Description of Course Goals and CurriculumThis course is designed to be an introduction to digital logic and its uses in computing. The low-level architecture of a computer is covered from individual transistor arrangements, up to the design of a full processor. Along the way, components are discussed in increasing order of complexity, with additional layers of abstraction being used to keep it comprehensible. For example, Boolean algebra and logic gates are discussed first (such as AND and OR gates) because those are the foundations of digital logic. This allows for the construction of combinational logic circuits, which do not run with a clock. After that unit however, sequential logic is introduced, which does run with a clock. That allows for arrangements of these gates to be discussed for building datapath components, including adders or multiplexors. With datapath components, the controller and datapath can then be established as separate systems that work concurrently to make a processor. Optimization is covered at the end and discusses the space/time/power tradeoff that goes into design decisions. General engineering strategies and practices are also taught, including design by composition, which emphasizes managing complexity using layers of abstraction. As mentioned before, a processor - which is made up of thousands or more logic gates - is kept comprehensible because the logic gates are not looked individually. They are abstracted into components which are then abstracted into the controller or datapath. Also, other design tools and optimization tools are covered, including finite-state machines, high-level state machines, Karnaugh maps, and the Quine-McCluskey algorithm.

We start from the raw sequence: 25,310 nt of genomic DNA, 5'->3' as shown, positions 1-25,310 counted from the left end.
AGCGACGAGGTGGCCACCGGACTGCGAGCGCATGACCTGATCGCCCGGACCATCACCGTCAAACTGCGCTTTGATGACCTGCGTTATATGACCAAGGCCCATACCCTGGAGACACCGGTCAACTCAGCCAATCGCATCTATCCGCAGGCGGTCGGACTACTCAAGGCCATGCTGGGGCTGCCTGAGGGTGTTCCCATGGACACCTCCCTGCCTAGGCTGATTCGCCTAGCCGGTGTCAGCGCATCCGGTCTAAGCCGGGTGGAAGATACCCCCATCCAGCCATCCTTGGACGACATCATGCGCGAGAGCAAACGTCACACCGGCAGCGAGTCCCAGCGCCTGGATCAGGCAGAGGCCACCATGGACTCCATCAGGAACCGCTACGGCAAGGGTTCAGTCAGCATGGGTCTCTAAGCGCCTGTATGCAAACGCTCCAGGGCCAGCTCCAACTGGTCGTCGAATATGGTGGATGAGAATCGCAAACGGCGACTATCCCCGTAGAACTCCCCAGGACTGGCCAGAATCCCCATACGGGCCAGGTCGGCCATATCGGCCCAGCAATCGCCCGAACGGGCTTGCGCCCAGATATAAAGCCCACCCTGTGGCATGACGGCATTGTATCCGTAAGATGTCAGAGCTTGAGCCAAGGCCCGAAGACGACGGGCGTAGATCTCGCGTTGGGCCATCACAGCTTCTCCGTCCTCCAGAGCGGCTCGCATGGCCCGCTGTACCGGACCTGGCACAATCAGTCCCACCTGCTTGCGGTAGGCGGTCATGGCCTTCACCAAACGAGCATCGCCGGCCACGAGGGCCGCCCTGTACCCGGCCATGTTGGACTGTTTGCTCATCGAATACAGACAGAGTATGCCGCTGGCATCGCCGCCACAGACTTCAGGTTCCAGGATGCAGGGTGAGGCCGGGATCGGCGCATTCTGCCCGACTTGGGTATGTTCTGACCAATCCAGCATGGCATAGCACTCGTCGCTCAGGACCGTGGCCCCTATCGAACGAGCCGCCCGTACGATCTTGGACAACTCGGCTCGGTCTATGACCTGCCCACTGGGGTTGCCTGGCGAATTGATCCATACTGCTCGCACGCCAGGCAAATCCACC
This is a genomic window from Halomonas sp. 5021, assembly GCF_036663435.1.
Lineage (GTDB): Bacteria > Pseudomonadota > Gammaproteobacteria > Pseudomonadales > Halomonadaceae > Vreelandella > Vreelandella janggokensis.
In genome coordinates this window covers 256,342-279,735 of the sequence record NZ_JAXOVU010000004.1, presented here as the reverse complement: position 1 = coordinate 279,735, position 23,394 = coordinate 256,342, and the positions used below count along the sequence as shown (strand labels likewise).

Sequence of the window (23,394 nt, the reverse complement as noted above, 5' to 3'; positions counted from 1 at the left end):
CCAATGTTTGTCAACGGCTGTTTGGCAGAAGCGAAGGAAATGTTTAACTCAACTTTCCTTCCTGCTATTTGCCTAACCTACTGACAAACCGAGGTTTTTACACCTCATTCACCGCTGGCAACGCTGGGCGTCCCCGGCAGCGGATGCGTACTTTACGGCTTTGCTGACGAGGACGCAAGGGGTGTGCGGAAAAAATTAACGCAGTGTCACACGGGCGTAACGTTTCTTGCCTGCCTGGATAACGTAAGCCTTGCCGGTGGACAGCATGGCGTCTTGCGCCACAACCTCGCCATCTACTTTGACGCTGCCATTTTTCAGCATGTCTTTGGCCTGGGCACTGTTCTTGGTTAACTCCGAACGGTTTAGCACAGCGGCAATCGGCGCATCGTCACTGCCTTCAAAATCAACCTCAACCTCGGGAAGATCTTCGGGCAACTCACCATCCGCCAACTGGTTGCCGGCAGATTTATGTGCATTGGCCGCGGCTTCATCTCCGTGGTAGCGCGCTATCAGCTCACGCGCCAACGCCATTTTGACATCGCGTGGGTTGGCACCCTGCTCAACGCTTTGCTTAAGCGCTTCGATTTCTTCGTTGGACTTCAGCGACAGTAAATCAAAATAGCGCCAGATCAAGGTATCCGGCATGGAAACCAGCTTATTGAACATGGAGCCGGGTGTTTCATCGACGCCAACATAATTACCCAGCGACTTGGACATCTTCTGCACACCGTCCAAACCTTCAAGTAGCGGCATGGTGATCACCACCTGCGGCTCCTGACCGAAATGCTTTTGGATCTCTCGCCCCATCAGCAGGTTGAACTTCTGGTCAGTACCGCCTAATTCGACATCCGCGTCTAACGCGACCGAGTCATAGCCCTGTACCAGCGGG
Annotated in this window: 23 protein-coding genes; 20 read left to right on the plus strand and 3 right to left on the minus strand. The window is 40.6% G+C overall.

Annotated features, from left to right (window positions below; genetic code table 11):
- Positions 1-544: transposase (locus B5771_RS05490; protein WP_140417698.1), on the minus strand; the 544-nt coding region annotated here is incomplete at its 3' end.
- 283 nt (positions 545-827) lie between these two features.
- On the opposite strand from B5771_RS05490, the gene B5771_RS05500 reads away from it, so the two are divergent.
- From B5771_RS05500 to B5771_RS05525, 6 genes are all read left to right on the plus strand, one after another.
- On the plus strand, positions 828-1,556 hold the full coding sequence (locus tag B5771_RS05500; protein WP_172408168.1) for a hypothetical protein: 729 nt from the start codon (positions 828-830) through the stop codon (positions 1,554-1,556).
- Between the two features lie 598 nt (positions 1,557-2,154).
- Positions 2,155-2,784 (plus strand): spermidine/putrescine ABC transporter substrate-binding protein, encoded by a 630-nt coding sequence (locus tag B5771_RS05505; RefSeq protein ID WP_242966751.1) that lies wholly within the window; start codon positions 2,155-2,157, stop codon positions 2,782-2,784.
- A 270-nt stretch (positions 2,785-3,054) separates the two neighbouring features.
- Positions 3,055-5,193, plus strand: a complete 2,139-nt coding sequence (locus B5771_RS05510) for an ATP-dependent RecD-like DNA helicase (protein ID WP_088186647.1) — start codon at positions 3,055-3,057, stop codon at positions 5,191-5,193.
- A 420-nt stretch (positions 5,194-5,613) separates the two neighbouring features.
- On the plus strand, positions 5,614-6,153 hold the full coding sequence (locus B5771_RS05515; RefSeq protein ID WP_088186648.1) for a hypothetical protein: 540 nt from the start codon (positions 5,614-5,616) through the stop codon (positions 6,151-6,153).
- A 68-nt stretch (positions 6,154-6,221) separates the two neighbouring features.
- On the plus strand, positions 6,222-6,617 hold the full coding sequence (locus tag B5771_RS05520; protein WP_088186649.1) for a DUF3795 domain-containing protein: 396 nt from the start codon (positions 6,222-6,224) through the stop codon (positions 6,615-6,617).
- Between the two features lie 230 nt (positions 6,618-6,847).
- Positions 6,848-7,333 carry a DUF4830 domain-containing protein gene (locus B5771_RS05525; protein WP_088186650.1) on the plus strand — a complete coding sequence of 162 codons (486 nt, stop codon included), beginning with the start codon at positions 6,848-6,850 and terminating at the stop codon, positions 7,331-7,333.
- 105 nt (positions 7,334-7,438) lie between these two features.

Learning From Classroom InstructionClassroom instruction is done via lectures, however instruction overall happens through three mediums: lectures, labs, and Piazza. Lectures are taught by the professor, and are structured around the book, which is presented with PowerPoints. Each PowerPoint has a separate topic, although it may take multiple lectures to get through one PowerPoint. Lectures are also recorded and put on Blackboard, along with the slides. In addition to the main lecture, there are multiple TAs available to answer questions in lab and on Piazza. Both provide times for students to ask nagging questions and figure out how to complete lab assignments. Lab assignments, while connected to the course material, are not explained in lecture. Labs involve programming hardware using a hardware description language, and this is not taught specifically, making the TAs valuable resources for students.